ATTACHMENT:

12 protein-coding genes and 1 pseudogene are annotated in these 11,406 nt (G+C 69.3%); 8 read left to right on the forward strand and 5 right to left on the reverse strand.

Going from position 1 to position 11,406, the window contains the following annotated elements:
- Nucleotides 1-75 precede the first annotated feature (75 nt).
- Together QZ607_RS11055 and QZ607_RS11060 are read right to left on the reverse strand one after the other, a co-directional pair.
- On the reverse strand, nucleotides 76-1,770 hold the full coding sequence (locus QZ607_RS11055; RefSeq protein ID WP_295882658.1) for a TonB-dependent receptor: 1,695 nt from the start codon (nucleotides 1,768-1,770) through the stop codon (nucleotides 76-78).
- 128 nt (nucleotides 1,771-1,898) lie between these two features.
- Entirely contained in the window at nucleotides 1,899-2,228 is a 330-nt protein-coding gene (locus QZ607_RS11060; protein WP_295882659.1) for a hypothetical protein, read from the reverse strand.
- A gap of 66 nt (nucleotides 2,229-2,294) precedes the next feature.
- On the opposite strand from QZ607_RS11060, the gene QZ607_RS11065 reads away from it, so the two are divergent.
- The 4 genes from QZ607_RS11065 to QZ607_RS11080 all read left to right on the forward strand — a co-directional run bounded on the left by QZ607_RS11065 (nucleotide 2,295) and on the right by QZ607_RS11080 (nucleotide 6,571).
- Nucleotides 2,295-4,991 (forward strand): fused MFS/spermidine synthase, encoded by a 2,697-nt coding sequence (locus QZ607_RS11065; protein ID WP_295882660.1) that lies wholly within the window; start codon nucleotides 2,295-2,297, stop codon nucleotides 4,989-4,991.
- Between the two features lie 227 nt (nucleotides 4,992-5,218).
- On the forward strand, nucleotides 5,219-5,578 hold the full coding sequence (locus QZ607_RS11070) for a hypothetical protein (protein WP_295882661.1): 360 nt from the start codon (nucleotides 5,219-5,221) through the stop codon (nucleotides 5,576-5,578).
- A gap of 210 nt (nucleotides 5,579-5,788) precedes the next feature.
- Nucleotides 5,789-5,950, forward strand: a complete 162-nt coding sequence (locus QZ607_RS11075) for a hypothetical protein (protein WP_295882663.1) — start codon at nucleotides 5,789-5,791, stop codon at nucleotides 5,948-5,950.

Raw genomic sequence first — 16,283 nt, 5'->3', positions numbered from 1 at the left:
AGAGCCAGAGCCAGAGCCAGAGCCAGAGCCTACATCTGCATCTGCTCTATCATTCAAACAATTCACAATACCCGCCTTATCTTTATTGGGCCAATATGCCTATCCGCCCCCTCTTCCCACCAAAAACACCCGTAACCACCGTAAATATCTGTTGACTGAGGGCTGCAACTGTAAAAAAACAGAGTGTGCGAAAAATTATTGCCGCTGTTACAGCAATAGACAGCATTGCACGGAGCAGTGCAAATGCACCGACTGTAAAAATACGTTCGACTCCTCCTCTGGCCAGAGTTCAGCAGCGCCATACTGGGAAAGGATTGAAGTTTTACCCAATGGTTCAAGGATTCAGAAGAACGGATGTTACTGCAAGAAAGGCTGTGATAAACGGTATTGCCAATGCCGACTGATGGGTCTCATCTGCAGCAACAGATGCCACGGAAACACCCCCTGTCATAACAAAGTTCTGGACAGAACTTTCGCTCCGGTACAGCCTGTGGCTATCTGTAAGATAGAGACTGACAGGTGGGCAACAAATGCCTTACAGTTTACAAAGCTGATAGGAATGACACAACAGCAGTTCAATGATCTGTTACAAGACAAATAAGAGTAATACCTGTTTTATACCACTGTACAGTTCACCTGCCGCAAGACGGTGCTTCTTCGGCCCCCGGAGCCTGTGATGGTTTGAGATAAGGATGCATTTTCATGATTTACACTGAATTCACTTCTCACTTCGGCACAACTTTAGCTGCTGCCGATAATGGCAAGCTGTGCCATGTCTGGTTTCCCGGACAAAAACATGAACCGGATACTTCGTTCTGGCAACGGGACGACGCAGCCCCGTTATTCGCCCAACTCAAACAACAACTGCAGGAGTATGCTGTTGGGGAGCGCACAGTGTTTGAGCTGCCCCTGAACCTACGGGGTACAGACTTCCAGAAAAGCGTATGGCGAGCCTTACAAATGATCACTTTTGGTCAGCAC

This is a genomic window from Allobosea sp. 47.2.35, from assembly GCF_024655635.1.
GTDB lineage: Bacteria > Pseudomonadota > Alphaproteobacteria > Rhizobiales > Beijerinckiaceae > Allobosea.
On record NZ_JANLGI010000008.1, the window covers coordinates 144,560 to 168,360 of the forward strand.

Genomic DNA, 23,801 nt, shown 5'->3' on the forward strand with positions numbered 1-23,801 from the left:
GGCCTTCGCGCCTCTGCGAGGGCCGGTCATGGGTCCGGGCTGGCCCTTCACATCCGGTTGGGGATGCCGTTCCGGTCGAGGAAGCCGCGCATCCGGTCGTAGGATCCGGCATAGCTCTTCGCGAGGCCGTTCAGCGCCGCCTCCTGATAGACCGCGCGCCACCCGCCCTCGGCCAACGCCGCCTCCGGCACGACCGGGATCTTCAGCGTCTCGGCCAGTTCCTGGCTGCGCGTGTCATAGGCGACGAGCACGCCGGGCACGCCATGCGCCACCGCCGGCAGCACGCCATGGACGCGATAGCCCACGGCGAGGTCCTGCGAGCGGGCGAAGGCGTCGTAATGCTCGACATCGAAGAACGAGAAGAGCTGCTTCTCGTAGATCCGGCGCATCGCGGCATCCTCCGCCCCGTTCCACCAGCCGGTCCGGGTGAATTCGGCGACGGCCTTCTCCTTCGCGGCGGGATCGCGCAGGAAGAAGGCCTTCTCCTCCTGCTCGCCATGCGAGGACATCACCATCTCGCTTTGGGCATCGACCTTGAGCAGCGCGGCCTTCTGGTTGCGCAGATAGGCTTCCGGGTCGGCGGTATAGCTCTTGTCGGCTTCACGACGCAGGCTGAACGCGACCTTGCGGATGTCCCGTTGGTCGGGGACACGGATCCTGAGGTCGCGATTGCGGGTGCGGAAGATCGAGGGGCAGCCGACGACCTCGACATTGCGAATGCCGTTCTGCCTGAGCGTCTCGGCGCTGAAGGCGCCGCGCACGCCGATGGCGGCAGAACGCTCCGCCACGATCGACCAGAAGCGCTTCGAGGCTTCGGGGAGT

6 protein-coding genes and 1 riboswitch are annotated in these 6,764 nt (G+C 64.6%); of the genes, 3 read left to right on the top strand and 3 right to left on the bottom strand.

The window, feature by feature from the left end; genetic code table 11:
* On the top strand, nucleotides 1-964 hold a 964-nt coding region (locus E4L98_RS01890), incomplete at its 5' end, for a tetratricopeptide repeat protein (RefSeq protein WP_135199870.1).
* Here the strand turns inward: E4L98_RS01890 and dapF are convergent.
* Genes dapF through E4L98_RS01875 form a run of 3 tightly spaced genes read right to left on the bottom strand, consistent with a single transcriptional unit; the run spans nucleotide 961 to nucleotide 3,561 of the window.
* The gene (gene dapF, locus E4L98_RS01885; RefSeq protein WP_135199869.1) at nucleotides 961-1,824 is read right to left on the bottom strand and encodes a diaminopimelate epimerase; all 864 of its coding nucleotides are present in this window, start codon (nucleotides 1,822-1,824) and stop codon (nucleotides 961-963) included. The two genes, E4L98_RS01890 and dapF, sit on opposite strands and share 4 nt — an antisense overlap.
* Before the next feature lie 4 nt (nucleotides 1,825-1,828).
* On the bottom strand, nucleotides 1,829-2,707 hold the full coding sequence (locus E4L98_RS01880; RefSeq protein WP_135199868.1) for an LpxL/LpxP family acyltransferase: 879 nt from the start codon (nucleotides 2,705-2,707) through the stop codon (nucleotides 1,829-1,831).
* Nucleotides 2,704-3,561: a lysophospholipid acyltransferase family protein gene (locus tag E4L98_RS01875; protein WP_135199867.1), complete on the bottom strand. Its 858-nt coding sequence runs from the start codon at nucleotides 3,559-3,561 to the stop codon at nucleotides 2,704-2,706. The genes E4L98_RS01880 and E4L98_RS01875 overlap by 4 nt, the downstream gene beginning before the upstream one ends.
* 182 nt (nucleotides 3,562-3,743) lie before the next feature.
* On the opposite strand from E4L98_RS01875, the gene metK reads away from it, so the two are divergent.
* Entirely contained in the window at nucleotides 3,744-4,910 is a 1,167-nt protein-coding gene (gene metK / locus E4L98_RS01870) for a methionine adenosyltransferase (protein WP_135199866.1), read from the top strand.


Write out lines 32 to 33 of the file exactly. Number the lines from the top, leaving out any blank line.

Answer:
* 182 nt (nucleotides 3,562-3,743) lie before the next feature.
* On the opposite strand from E4L98_RS01875, the gene metK reads away from it, so the two are divergent.